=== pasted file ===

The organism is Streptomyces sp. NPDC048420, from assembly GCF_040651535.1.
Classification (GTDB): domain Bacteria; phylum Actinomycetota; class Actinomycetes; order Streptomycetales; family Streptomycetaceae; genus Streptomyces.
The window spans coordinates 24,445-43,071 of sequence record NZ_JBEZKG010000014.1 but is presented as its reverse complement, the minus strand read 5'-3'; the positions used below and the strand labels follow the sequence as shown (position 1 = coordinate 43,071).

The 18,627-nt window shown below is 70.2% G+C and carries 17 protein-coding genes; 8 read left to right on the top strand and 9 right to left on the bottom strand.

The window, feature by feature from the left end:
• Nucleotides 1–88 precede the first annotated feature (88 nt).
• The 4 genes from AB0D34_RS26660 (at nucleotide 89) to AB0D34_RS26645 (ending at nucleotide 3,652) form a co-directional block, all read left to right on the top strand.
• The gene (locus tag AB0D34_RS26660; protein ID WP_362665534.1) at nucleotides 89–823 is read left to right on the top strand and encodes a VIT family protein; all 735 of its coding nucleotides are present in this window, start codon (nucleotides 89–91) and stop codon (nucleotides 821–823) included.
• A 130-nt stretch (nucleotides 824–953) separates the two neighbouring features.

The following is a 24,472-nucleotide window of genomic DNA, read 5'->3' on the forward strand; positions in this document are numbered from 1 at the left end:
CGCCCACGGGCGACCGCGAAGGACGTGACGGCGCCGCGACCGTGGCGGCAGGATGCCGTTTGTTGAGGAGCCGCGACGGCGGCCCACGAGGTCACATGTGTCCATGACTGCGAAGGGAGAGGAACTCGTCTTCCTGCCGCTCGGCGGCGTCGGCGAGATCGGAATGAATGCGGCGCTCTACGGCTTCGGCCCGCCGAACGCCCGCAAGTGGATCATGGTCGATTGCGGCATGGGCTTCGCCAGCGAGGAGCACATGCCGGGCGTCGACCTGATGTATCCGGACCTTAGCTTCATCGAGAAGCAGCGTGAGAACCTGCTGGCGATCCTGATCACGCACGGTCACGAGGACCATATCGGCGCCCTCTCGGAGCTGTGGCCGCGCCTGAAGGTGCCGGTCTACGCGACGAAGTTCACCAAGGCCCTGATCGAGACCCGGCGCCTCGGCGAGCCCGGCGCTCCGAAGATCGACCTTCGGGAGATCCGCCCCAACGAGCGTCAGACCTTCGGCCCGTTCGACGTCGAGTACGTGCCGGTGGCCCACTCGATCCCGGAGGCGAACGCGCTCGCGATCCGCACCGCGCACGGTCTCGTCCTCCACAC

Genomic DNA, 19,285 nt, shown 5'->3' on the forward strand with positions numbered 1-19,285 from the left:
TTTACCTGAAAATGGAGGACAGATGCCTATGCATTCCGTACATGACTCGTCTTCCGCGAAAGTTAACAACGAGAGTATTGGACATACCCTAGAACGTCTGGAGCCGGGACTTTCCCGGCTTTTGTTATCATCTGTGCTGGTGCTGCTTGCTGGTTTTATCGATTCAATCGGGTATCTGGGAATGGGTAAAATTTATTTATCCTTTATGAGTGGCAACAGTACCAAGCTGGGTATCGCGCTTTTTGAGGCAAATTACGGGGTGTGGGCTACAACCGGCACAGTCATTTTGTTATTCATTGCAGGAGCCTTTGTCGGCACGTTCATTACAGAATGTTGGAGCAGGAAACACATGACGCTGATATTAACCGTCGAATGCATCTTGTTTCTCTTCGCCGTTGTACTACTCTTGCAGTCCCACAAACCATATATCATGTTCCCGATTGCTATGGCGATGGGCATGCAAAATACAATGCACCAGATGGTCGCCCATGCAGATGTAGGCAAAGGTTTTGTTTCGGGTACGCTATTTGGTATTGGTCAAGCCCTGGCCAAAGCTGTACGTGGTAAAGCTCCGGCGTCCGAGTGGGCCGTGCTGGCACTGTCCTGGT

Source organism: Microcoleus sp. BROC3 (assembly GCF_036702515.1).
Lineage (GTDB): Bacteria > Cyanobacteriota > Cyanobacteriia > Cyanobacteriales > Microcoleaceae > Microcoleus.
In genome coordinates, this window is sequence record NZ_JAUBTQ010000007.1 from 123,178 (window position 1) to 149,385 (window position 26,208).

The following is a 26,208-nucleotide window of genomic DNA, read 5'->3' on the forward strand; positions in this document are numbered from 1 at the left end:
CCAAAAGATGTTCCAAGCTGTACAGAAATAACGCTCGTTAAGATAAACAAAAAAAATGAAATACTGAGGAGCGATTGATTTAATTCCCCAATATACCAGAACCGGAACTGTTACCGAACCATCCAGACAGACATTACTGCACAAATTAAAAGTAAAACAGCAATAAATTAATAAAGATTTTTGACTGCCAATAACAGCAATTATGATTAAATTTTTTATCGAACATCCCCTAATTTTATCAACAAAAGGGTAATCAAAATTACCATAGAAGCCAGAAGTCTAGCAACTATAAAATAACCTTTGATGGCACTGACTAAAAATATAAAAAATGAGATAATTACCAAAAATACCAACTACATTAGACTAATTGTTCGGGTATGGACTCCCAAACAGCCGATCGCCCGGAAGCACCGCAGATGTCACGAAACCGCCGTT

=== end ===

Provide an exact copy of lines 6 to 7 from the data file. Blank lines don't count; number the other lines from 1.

• Nucleotides 1–88 precede the first annotated feature (88 nt).
• The 4 genes from AB0D34_RS26660 (at nucleotide 89) to AB0D34_RS26645 (ending at nucleotide 3,652) form a co-directional block, all read left to right on the top strand.